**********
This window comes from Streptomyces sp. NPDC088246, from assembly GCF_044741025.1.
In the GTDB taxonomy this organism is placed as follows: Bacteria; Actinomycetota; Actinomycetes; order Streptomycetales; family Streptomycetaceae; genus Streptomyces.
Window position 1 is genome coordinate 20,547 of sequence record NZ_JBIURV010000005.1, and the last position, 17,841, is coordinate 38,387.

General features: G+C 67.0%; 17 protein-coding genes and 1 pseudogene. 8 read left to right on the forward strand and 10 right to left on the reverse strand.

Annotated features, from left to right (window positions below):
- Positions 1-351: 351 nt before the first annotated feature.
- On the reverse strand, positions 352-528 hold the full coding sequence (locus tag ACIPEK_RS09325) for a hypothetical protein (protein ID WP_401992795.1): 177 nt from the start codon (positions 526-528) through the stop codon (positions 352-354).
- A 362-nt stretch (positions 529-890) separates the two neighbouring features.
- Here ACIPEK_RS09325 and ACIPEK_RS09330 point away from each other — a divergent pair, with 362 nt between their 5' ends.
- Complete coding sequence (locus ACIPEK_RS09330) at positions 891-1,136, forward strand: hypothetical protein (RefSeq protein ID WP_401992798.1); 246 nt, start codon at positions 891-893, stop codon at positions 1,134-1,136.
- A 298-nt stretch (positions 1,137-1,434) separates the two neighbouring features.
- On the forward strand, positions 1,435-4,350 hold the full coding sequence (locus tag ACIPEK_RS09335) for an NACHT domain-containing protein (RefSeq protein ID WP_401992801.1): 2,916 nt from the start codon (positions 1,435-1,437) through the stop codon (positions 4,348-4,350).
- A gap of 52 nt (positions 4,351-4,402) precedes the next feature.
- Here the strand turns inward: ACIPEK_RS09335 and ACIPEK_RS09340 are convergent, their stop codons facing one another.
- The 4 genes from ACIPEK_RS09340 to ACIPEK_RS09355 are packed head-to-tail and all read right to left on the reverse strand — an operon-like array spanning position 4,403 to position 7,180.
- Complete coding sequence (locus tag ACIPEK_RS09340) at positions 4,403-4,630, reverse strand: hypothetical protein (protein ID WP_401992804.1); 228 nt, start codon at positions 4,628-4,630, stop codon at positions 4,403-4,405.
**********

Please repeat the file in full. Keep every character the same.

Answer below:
This window comes from Streptomyces sp. NPDC088246, from assembly GCF_044741025.1.
In the GTDB taxonomy this organism is placed as follows: Bacteria; Actinomycetota; Actinomycetes; order Streptomycetales; family Streptomycetaceae; genus Streptomyces.
Window position 1 is genome coordinate 20,547 of sequence record NZ_JBIURV010000005.1, and the last position, 17,841, is coordinate 38,387.

General features: G+C 67.0%; 17 protein-coding genes and 1 pseudogene. 8 read left to right on the forward strand and 10 right to left on the reverse strand.

Annotated features, from left to right (window positions below):
- Positions 1-351: 351 nt before the first annotated feature.
- On the reverse strand, positions 352-528 hold the full coding sequence (locus tag ACIPEK_RS09325) for a hypothetical protein (protein ID WP_401992795.1): 177 nt from the start codon (positions 526-528) through the stop codon (positions 352-354).
- A 362-nt stretch (positions 529-890) separates the two neighbouring features.
- Here ACIPEK_RS09325 and ACIPEK_RS09330 point away from each other — a divergent pair, with 362 nt between their 5' ends.
- Complete coding sequence (locus ACIPEK_RS09330) at positions 891-1,136, forward strand: hypothetical protein (RefSeq protein ID WP_401992798.1); 246 nt, start codon at positions 891-893, stop codon at positions 1,134-1,136.
- A 298-nt stretch (positions 1,137-1,434) separates the two neighbouring features.
- On the forward strand, positions 1,435-4,350 hold the full coding sequence (locus tag ACIPEK_RS09335) for an NACHT domain-containing protein (RefSeq protein ID WP_401992801.1): 2,916 nt from the start codon (positions 1,435-1,437) through the stop codon (positions 4,348-4,350).
- A gap of 52 nt (positions 4,351-4,402) precedes the next feature.
- Here the strand turns inward: ACIPEK_RS09335 and ACIPEK_RS09340 are convergent, their stop codons facing one another.
- The 4 genes from ACIPEK_RS09340 to ACIPEK_RS09355 are packed head-to-tail and all read right to left on the reverse strand — an operon-like array spanning position 4,403 to position 7,180.
- Complete coding sequence (locus tag ACIPEK_RS09340) at positions 4,403-4,630, reverse strand: hypothetical protein (protein ID WP_401992804.1); 228 nt, start codon at positions 4,628-4,630, stop codon at positions 4,403-4,405.